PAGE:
Leopold Stokowski in Beethoven, Paul Paray in Fauré: an excellent cast.
They are almost the same age, they have lived to a very old age, they are both conductors. But Leopold Stokowski, born in 1882, and Paul Paray, born in 1886, have nothing else in common.
Stokowski, half Polish half Irish and of English extraction, left at the age of twenty to conquer the New World. In his career as a spectacular orchestra conductor, he crosses paths with two Hollywood characters, first Mickey Mouse whose hand he shakes in Walt Disney's Fantasia, then Greta Garbo who responds to him with a different line. A charismatic and temperamental conductor who for a quarter of a century directed the Philadelphia Orchestra which he turned into one of the best orchestras in the world, fashioning with his bare hands a spectacular sound. Without any doubts or compunction, he transcribes liberally, respecting the text of the scores when it suits him while offering the American continent some two thousand premières. An adventurer who at ninety-five signs a contract to celebrate the gala evening for his own centenary. But in 1977, death catches up with the magician from Philadelphia.
In the autumn of his life, Stokowski comes back to his native England. Thus in 1969, at the age of eighty-seven, he directs the London Philharmonic Orchestra in a rendition of Beethoven's Fifth Symphony that is almost classical as well as intense and thundering. It truly is "fate knocking at the door," as Beethoven wanted it when he imagined the four famous notes that open the masterpiece.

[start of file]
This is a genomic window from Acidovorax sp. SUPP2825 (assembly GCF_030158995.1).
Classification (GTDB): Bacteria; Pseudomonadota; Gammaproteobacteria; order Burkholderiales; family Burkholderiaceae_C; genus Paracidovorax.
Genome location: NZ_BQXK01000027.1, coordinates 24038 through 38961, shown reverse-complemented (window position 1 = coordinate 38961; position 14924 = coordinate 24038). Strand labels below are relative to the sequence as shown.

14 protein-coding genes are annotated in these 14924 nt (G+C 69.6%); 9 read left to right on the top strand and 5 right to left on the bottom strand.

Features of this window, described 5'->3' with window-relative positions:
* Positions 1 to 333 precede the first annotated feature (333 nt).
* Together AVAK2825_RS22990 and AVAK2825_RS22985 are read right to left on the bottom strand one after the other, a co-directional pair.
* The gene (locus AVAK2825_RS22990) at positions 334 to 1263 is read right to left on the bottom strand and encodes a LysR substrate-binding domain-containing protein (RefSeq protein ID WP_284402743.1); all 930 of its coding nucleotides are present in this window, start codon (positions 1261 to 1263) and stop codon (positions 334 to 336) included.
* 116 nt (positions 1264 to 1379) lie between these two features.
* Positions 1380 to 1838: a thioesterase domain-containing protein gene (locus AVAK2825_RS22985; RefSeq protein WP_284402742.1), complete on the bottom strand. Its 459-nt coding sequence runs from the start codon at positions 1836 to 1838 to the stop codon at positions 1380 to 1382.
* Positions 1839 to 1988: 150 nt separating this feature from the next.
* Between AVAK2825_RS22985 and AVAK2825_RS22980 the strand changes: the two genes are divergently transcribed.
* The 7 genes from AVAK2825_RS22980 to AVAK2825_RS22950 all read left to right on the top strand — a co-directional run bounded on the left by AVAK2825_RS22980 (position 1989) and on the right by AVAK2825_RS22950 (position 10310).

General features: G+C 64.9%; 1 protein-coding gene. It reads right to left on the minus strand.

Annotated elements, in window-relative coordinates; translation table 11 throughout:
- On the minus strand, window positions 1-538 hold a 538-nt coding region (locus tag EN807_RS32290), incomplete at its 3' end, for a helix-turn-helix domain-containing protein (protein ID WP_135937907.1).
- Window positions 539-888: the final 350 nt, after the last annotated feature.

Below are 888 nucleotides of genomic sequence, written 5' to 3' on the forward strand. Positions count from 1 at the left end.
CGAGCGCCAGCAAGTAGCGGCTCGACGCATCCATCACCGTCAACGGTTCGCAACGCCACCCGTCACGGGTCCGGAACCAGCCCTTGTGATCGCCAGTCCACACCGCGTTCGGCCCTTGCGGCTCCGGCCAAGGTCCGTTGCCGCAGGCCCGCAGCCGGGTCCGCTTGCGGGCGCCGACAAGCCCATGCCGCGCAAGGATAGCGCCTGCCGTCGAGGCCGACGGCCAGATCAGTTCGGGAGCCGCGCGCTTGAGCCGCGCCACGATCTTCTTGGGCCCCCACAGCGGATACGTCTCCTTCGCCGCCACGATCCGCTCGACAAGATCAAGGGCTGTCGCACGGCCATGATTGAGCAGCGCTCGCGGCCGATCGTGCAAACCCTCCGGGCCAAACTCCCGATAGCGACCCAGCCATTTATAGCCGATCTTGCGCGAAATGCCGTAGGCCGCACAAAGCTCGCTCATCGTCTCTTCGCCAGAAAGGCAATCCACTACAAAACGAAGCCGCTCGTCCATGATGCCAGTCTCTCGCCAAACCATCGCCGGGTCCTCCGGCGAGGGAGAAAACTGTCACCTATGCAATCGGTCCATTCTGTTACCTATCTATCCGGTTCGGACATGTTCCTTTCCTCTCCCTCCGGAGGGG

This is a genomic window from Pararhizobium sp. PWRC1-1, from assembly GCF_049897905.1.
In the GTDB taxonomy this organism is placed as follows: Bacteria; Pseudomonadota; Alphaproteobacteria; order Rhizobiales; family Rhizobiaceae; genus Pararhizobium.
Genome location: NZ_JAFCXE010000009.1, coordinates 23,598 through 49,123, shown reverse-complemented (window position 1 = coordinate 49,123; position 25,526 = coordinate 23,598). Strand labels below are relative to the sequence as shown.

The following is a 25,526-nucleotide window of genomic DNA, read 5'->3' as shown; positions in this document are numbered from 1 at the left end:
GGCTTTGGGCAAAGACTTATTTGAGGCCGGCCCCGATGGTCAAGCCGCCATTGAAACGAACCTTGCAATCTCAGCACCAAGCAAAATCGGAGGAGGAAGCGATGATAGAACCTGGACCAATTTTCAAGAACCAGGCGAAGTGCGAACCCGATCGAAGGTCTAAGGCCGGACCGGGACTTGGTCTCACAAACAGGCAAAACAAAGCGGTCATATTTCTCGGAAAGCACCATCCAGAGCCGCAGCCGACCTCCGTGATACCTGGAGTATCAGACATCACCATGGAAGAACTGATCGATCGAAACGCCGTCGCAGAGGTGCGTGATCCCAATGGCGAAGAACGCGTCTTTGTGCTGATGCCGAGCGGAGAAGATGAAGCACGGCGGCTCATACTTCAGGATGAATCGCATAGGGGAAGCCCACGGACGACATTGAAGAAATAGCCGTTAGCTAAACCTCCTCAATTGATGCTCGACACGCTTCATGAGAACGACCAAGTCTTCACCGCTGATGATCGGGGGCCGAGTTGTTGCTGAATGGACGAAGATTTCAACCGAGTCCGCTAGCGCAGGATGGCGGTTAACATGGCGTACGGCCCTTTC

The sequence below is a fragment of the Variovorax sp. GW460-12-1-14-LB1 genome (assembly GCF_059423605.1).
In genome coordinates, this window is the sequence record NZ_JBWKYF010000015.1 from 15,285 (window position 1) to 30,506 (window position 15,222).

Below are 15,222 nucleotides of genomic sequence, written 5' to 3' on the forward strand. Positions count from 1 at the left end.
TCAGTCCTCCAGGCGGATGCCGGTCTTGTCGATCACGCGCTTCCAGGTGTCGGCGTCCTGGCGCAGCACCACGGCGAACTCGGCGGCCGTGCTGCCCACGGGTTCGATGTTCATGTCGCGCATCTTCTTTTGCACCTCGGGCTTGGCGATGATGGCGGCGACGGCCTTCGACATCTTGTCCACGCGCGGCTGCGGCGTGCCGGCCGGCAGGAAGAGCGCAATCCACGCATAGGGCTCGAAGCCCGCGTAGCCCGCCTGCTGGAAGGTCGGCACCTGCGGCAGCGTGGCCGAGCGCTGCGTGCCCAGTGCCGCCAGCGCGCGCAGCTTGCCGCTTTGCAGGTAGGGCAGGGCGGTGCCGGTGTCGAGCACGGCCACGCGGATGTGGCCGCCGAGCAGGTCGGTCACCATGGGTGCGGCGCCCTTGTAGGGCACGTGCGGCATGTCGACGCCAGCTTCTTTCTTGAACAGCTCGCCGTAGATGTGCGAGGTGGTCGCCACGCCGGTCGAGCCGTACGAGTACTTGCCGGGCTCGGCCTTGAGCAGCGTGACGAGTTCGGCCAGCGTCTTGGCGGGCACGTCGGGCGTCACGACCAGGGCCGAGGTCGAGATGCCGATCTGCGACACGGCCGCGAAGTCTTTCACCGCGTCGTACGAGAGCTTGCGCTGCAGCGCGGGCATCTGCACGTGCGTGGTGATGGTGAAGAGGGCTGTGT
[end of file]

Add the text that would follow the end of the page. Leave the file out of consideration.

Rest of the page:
Paul Paray, is a typical Frenchman born in Tréport and who died in Monte Carlo. Although part of his career as a conductor was in the United States, he never wanted to settle there: his inner geography was confined to France and the music he defended was French. Firstly his own, because Paul Paray, who studied Gregorian music and polyphony at the Maîtrise Saint Evode at Rouen Cathedral, composed his first Magnificat at the age of fourteen. Awarded the Rome Prize in 1911, he resided at the Villa Medicis.
Honest and scrupulous, he refused to conduct in Paris during the Second World War and above all, he refused to disclose the names of Jewish musicians. He prefered to leave the capital for Monaco where he tried to help musicians experiencing problems. Monaco, the place where he died at the age of ninety-three.
At the age of eighty-five, in 1971, Paul Paray conducts Fauré's Pelléas et Mélisande at the salle Pleyel, with the Philharmonic Orchestra of the ORTF. The Faurean rustling seems to have been written for the French conductor, who sketches the variegations suffusing them with a mysterious poetry. This is high art.